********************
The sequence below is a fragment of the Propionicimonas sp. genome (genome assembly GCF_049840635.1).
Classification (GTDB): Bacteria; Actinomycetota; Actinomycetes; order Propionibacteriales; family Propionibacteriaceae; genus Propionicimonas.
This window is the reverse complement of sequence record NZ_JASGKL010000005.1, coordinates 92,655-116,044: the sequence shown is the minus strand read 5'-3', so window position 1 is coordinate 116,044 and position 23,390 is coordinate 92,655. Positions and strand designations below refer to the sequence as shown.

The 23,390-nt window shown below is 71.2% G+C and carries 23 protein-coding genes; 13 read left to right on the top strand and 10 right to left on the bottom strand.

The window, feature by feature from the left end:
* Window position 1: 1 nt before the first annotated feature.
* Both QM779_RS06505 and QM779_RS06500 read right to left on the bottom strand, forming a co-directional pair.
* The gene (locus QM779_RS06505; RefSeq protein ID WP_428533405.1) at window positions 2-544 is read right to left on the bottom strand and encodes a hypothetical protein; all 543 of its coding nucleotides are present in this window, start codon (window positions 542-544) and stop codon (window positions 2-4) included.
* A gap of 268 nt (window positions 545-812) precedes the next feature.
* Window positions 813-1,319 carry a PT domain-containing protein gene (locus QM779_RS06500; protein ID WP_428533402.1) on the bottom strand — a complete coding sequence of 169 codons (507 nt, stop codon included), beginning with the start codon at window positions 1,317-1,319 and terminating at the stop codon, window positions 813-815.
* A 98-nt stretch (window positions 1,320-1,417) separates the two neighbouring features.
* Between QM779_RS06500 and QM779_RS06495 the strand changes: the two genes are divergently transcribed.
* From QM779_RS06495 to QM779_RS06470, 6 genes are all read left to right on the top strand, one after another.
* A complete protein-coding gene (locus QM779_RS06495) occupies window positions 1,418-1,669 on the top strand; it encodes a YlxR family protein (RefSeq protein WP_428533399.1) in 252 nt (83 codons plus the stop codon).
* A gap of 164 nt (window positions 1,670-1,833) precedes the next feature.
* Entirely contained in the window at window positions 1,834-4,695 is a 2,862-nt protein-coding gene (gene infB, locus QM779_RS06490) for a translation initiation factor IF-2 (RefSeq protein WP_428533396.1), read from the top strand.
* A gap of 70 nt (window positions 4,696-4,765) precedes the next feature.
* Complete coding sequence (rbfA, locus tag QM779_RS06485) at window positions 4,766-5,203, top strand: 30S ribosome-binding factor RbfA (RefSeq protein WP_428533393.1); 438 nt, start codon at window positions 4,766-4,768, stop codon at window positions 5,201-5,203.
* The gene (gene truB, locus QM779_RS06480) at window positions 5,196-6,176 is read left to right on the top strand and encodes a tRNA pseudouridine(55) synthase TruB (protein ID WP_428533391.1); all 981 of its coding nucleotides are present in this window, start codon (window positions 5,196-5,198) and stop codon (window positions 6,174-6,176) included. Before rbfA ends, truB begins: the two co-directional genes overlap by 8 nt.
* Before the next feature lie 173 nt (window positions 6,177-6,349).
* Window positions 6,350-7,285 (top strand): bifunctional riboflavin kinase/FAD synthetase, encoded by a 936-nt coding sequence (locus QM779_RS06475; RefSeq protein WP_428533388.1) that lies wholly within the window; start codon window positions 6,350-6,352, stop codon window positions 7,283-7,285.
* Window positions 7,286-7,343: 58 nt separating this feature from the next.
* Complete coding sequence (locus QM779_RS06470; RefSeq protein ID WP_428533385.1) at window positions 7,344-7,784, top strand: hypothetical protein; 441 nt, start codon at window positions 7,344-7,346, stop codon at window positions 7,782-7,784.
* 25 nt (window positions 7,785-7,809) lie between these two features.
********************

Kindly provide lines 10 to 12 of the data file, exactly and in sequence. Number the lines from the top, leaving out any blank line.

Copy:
* Window positions 813-1,319 carry a PT domain-containing protein gene (locus QM779_RS06500; protein ID WP_428533402.1) on the bottom strand — a complete coding sequence of 169 codons (507 nt, stop codon included), beginning with the start codon at window positions 1,317-1,319 and terminating at the stop codon, window positions 813-815.
* A 98-nt stretch (window positions 1,320-1,417) separates the two neighbouring features.
* Between QM779_RS06500 and QM779_RS06495 the strand changes: the two genes are divergently transcribed.